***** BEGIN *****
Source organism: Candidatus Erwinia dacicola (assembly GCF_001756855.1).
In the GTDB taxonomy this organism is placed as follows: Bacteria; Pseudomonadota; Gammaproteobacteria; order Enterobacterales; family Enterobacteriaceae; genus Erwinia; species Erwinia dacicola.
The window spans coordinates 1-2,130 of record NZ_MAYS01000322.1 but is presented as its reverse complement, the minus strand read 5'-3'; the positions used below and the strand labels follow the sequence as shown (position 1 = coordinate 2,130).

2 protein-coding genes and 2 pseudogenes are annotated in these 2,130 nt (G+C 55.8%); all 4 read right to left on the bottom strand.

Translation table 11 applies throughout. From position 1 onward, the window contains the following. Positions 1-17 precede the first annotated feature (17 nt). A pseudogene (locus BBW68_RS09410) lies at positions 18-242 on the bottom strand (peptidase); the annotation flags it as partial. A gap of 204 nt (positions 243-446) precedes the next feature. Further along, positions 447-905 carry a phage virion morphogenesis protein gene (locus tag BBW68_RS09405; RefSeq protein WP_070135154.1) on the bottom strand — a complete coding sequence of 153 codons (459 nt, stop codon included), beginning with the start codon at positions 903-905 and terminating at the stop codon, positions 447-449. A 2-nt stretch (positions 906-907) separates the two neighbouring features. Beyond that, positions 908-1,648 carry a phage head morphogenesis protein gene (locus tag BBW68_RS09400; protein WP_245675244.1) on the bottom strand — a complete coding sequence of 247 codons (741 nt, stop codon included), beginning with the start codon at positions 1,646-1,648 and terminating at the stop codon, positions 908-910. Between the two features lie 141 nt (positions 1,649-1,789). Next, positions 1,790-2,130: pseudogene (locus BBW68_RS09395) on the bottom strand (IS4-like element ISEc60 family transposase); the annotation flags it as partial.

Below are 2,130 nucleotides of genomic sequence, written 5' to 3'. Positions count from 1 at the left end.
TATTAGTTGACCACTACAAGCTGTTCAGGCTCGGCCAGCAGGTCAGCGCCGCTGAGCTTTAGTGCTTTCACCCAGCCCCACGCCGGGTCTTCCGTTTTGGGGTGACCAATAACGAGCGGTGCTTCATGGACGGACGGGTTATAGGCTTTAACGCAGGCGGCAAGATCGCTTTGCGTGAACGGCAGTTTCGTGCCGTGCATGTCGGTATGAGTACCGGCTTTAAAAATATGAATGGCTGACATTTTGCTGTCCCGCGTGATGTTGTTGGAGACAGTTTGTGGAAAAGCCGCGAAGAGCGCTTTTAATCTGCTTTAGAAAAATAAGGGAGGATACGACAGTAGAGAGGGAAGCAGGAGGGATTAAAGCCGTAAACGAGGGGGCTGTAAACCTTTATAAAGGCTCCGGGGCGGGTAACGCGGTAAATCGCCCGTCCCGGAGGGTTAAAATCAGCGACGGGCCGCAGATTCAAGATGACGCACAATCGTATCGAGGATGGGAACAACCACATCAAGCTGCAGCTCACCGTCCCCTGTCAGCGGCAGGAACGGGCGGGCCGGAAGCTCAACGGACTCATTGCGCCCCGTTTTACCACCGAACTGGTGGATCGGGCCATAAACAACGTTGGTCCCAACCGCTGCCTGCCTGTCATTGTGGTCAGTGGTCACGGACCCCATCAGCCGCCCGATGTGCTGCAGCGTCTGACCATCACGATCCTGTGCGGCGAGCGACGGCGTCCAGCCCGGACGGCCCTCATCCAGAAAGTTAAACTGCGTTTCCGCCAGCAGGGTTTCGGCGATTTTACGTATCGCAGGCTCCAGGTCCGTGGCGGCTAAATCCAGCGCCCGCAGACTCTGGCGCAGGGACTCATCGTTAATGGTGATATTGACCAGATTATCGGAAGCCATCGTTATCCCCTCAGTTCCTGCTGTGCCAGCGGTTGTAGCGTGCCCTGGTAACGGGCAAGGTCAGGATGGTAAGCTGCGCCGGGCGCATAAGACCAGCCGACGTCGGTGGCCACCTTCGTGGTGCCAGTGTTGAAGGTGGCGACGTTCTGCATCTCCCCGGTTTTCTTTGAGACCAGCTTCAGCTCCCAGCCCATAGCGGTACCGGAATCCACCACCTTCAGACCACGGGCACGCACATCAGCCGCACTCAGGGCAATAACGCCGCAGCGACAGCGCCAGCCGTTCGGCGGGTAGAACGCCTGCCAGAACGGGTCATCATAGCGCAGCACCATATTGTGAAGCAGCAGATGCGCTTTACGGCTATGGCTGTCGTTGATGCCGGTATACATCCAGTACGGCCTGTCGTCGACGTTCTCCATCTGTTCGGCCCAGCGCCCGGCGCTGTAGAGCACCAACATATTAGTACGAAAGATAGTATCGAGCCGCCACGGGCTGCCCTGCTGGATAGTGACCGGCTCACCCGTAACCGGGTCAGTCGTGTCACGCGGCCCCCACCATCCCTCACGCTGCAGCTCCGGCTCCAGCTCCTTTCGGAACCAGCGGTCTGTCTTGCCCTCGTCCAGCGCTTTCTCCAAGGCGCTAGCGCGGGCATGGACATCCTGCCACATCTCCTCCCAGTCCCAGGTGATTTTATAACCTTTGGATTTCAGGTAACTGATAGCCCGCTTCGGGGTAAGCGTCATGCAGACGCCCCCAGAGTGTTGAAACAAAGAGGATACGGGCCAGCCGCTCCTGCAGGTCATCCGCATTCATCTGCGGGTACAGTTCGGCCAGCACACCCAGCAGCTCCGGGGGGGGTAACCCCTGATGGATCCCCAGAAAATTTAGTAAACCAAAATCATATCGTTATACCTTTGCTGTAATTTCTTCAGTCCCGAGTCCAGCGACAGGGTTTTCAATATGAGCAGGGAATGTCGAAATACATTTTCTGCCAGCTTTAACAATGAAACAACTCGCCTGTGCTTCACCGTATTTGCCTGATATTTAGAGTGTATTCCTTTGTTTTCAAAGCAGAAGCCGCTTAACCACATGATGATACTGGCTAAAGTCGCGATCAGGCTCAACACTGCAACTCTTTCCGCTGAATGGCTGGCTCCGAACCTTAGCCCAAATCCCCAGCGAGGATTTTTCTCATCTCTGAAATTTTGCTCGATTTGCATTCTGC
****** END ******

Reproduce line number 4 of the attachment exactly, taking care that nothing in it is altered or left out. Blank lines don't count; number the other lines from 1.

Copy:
2 protein-coding genes and 2 pseudogenes are annotated in these 2,130 nt (G+C 55.8%); all 4 read right to left on the bottom strand.